W 63 is a very large nearby high latitude supernova remnant, which is
considered to be of shell-type (Fig. 2). It is difficult to
determine its true extent, because it is not clear which of the
filaments surrounding the main source actually belongs to the SNR.
This fact is reflected in the large scatter in its overall radio
spectrum (Fig. 8). The spectral index of -0.48 and its nicely
limb-brightened structure indicate that it is
a pure shell-type remnant. There is almost
no significant linearly polarized emission detected in the CGPS
(see Table 4). However,
since this SNR is located at a high Galactic Latitude, with an
angular extent of almost
it is reasonable to assume that it does
not suffer much from foreground beam depolarization. Thus the polarized
emission might be rather smooth, which could be impossible to detect with
our synthesis telescope due to missing low spatial frequency data.
|Figure 12: Images of polarized intensity at 1420 MHz of the supernova remnants 65.7+1.2 (DA 495), G67.7+1.8, G69.0+2.7 (CTB 80), G73.9+0.9, G74.9+1.2 (CTB 87), G76.9+1.0, G89.0+4.7 (HB 21), G93.7-0.2 (CTB 104A, DA 551), and G106.3+2.7. The contours indicate the total power emission.|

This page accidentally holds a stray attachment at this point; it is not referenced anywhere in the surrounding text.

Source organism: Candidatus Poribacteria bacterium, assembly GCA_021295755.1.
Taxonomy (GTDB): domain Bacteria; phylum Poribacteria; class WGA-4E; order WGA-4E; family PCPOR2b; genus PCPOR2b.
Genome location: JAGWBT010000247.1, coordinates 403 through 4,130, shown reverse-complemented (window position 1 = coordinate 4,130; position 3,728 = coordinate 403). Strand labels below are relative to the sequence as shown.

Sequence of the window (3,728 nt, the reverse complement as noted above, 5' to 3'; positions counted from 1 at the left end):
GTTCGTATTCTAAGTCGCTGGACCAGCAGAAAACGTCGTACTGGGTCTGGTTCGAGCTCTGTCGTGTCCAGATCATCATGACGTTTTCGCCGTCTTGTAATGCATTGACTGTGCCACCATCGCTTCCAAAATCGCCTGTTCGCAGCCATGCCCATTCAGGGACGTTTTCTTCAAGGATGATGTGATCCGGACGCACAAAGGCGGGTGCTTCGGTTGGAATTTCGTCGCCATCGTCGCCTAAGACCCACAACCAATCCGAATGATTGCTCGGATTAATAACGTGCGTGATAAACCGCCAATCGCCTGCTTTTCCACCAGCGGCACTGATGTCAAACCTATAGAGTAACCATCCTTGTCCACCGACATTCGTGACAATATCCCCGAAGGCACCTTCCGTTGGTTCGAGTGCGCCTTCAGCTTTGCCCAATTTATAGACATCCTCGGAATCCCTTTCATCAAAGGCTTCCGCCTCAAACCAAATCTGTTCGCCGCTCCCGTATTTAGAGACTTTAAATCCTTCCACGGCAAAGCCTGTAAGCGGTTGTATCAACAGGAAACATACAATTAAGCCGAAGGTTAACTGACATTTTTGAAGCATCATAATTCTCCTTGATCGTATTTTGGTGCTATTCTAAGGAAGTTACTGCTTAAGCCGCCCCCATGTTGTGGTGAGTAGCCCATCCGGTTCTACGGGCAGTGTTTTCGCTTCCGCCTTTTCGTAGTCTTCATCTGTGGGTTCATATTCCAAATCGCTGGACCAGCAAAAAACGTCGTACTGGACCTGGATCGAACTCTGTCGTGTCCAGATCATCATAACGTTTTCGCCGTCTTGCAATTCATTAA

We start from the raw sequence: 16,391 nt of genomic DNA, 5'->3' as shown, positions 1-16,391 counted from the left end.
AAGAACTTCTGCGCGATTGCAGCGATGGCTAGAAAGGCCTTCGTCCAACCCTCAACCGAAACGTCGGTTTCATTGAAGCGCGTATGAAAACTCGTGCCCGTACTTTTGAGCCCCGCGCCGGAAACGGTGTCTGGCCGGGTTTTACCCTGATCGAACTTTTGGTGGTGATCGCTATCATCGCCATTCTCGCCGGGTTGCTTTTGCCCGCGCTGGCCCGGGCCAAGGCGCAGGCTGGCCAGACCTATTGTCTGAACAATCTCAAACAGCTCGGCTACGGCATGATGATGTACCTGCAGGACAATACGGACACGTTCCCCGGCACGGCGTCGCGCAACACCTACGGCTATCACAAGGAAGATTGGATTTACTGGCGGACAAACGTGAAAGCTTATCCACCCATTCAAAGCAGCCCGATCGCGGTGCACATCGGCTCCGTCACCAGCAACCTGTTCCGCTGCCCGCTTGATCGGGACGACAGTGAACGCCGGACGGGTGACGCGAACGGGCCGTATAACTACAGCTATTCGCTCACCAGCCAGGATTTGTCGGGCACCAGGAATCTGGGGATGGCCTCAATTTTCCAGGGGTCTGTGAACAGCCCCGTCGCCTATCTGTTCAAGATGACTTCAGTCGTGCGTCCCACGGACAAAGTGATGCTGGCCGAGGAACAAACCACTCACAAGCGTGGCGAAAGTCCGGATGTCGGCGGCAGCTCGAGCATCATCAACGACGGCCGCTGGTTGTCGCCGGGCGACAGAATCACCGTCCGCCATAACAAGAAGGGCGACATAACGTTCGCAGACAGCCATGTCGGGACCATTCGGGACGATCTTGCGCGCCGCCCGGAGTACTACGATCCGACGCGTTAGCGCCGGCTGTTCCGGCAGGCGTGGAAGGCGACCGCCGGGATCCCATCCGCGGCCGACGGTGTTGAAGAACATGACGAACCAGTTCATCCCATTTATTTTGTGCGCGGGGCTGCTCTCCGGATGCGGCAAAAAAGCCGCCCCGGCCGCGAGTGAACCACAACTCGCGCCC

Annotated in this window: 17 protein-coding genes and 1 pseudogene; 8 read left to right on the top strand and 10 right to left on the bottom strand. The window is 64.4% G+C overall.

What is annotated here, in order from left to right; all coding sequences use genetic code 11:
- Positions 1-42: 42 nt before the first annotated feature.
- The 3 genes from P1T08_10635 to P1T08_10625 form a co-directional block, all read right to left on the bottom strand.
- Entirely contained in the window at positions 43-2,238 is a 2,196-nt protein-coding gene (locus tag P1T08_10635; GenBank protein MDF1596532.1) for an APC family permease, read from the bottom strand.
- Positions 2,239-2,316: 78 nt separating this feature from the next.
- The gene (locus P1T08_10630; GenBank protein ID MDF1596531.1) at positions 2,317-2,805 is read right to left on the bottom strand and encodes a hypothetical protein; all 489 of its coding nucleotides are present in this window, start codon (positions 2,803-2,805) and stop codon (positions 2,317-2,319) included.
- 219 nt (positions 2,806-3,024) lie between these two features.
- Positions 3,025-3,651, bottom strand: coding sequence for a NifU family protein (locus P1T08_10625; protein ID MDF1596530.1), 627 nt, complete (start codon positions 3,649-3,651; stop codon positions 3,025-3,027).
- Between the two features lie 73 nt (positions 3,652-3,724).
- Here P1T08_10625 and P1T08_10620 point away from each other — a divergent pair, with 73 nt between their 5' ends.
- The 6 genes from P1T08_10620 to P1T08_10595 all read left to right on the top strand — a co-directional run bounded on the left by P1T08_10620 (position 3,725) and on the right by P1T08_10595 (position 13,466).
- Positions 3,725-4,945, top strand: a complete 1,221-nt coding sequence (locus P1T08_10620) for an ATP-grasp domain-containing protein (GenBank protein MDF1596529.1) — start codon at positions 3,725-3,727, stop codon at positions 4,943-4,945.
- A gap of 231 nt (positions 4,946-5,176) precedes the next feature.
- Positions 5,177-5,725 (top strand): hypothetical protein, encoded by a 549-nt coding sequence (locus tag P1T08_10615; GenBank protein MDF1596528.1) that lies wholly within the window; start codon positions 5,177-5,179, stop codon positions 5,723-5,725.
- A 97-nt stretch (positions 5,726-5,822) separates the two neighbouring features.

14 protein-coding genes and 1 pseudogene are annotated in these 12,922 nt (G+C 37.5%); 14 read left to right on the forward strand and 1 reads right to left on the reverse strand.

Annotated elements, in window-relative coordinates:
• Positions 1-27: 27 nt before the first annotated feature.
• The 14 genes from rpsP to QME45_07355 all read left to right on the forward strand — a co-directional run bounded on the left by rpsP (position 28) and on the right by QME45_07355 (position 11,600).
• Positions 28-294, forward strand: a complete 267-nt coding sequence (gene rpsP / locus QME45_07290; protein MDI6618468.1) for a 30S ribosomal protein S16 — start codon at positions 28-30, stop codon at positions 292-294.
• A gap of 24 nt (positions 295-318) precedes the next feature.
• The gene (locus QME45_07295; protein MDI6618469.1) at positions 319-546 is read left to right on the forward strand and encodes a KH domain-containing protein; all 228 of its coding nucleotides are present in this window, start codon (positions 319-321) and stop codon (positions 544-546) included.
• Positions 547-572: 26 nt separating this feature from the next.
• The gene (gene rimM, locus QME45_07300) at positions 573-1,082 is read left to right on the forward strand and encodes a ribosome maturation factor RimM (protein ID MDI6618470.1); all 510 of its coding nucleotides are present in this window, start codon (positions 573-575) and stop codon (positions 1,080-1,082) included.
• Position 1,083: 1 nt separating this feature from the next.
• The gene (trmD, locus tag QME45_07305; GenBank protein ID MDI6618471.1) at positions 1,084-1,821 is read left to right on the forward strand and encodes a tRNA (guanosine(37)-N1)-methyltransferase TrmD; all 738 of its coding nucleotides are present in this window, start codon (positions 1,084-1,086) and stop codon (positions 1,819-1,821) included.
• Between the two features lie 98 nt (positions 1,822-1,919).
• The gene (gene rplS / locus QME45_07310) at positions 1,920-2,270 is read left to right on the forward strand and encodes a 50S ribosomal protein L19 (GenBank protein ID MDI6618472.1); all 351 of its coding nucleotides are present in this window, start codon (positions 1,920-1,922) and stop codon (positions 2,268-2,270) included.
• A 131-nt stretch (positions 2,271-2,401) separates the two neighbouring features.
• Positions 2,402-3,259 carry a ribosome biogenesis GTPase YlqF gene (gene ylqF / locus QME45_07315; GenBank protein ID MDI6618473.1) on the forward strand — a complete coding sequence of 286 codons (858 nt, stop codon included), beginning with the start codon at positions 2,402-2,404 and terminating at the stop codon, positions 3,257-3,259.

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|Figure 13: Images of polarized intensity at 1420 MHz of the supernova remnants G107.5-1.5, G109.1-1.0 (CTB 109), G113.0+2.0, G116.5+1.1, G120.1+1.4 (Tycho, 3C 10, SN 1572), G127.1+0.5, G130.7+3.1 (3C 58, SN 1181), G160.9+2.6 (HB 9), and G166.0+4.3 (VRO 42.05.01). The contours indicate the total power emission.|